On April 19, 2021, a bill on various financial provisions (the “Bill”) was published. The bill was passed by Parliament at the end of May. Among other things, it amends the Belgian AIFM law to integrate the status of ELTIF funds. In conjunction with its parliamentary work, the bill finally provides some details on the place of this vehicle within the framework of the existing Belgian funds.
The statute of the European long-term investment fund (“ELTIF”) Was introduced a few years ago by Regulation 2015/760 of 29 April 2015 relating to European long-term investment funds (the“ ELTIF Regulation ”). With the ELTIF regulation, a new type of investment vehicle has been created, qualified as AIF and available for marketing to all types of investors across the European Union (“EU”).
By introducing ELTIF, EU lawmakers sought to offer investors stable long-term returns and, at the same time, help stIboost employment and economic growth in the EU by encouraging certain investments, such as infrastructure and mobility projects. To this end, the ELTIF regulation has created a fund which must meet specific asset class restriction requirements and which benefits from a European passport.
The ELTIF regulation includes provisions on authorization, investment policy, eligible investment assets, diversification and concentration provisions, and investment and borrowing restrictions. To be considered as an ELTIF, a fund must (among other things):
- be managed by an authorized AIFM;
- invest at least 70% of its capital in eligible investment assets;
- not to engage in short selling; and
- observe strict limitations on its use of leverage and derivatives.
Lack of clarity in Belgium
The ELTIF Regulation is already in force since December 9, 2015 and does not in principle require any transposition or transposition into Belgian law. However, since its introduction, there has been some confusion in the market as to how to apply the ELTIF regulation within the wider Belgian legal framework for AIFs. Questions have arisen as to whether the ELTIF investment vehicle was rather a “label” available for the types of funds existing by virtue of the law of 19 April 2014 on alternative investment funds and their managers (the “AIFM law”) and the royal implementing decrees specific to vehicles, or if the ELTIF regulation a separate European investment vehicle, in addition to the types of funds already in existence.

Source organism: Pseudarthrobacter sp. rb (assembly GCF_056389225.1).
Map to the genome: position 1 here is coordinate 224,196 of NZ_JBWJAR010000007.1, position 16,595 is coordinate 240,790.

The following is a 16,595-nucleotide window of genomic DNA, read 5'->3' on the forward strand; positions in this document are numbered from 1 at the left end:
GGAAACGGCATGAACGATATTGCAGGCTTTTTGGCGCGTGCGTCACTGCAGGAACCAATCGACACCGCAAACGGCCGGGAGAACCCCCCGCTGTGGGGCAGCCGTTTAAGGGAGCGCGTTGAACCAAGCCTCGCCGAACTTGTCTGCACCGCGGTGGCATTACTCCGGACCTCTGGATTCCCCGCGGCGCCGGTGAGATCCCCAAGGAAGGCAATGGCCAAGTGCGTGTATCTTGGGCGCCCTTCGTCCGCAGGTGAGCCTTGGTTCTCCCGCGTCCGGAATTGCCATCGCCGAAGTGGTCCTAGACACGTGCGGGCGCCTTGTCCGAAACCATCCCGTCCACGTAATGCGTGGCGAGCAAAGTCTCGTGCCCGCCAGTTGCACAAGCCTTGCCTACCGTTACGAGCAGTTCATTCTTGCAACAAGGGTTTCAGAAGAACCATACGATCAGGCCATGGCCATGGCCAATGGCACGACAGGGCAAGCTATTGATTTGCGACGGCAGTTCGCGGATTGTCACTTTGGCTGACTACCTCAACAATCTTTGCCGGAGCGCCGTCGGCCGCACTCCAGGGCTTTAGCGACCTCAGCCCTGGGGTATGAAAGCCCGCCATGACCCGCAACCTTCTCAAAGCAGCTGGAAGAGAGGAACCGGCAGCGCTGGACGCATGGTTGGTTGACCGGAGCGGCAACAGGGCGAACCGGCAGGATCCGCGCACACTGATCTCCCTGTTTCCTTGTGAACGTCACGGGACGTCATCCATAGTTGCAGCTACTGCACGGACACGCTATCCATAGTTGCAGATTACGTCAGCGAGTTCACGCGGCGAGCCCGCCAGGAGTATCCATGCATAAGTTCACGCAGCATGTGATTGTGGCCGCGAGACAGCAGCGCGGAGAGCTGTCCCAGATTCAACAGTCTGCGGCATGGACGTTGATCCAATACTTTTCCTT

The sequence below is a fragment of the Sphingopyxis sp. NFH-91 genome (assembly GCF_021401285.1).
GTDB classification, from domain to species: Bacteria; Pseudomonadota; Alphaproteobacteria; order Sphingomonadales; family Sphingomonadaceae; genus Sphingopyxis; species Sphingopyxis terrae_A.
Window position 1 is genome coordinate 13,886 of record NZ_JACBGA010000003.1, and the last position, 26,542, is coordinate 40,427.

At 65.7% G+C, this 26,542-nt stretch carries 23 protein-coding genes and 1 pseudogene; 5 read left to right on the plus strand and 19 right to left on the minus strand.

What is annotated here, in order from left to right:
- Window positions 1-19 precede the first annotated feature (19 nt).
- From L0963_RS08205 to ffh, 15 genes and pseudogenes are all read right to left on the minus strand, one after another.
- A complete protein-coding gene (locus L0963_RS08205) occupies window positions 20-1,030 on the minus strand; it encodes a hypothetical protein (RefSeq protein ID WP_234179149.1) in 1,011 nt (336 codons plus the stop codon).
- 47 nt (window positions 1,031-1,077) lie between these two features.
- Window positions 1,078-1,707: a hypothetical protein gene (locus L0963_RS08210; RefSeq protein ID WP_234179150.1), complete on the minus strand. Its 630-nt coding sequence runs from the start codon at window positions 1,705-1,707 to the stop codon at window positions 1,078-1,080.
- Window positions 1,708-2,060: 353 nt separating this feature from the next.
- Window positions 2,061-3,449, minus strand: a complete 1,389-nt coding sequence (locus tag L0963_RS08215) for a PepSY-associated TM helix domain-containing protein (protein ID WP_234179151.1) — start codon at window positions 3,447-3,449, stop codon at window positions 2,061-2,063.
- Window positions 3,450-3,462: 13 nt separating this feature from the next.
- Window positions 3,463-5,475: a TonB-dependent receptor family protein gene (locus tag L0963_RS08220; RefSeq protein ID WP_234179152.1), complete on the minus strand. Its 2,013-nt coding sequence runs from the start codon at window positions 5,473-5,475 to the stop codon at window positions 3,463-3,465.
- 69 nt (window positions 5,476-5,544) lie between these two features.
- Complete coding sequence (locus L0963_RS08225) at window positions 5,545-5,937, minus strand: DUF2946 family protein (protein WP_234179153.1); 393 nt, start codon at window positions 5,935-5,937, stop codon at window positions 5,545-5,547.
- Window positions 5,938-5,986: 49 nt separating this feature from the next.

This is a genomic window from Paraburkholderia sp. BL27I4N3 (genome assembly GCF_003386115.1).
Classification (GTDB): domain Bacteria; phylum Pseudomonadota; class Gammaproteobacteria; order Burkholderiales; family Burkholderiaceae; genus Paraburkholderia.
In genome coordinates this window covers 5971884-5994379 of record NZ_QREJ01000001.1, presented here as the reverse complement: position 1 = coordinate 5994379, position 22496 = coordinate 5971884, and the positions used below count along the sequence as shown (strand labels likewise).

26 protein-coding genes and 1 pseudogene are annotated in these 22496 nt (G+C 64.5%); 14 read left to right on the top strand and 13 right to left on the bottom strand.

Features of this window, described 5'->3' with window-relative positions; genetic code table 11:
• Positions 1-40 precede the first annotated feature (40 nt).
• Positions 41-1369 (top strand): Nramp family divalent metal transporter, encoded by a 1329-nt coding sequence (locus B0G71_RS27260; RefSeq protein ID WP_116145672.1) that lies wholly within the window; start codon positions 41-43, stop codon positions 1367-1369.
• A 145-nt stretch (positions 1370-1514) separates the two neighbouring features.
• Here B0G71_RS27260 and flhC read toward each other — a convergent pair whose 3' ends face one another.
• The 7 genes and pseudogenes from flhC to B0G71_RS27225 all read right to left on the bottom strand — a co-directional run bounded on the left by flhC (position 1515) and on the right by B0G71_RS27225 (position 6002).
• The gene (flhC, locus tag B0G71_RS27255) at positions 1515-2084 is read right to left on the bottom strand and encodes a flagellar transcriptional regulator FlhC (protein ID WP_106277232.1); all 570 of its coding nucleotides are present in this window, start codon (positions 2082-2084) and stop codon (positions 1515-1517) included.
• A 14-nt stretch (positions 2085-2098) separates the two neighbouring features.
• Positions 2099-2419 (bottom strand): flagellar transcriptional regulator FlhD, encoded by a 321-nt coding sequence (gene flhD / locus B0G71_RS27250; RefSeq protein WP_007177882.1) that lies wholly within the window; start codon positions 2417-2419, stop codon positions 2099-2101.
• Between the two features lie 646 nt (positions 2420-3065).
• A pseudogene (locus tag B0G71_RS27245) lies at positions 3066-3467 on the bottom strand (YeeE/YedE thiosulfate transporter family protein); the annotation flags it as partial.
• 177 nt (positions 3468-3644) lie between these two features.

Not just a label
The bill introduces a new book I / 1 “provisions specific to ELTIFs” in part III of the AIFM law. By introducing this new Book, the Belgian legislator has clearly indicated that a ELTIF can be created as a separate investment vehicle, which means that the ELTIF status can also be obtained by AIFs which have not opted for another specific status under the AIFM law and its royal implementing decrees.
Main Belgian characteristics
The ELTIF must obtain an authorization from the Belgian Financial Services and Markets Authority (“FSMA”). In accordance with the bill:
- ELTIF status will only be available for funds in the form of a investment company, which means that ELTIF funds cannot simply have a contractual basis;
- ELTIF will be governed by the Companies and associations code (“CCA”) insofar as the provisions relating to the CCA comply with the ELTIF regulation;
- the available company forms are the private company (BV / SRL) or the public limited company (NV / SA);
- an ELTIF will be made up of investment company with fixed capital (bevak/sicaf), because, in principle, investors in an ELTIF will not have the right to redeem their units or shares before the end of the fund’s life cycle.
It is interesting to note that the use of a private company as a form of company for an investment company is also new under the AIFM law. In fact, the parliamentary work of the bill introduces a new “rule of thumb” according to which financial companies can only opt for private company status if their current financial legislation does not require a minimum amount of capital.
It is up to the national legislator of each European Member State to regulate the specific tax treatment of the ELTIF.
Generally speaking, most Belgian investment companies can benefit from a derogatory corporate tax regime, in which case their tax base is limited to disallowed expenses and abnormal or free benefits received. In practice, they often do not pay corporate tax. Being formally subject to corporation tax, they are also in principle eligible for conventional benefits from the Belgian point of view (assessment on a case-by-case basis).
The possibility of benefiting from this deviating corporate tax regime must however be explicitly provided for by the Belgian legislator. When this is not the case, a Belgian company will be taxed, investment company or not, according to the normal principles of the Belgian corporate tax regime (taxation at 25% of all income / products).
For the moment, Belgium has not provided for any specific tax treatment of the ELTIF as a separate investment vehicle. The ELTIF qualification as such would not lead to a deviating or advantageous tax regime. It remains to be seen whether measures will be taken by the Belgian legislator to provide for an advantageous tax regime in order to stimulate the use of the ELTIF vehicle in Belgium. Ideally, the ELTIF should be placed under the exemption regime of article 185bis ITC92.
In the event that the ELTIF would serve as a “label” for an investment vehicle which already benefits from an exceptional tax regime within the framework of a specific legal basis, the ELTIF label will not change the applicable tax regime.
Finally, the Belgian tax on net assets also seems applicable.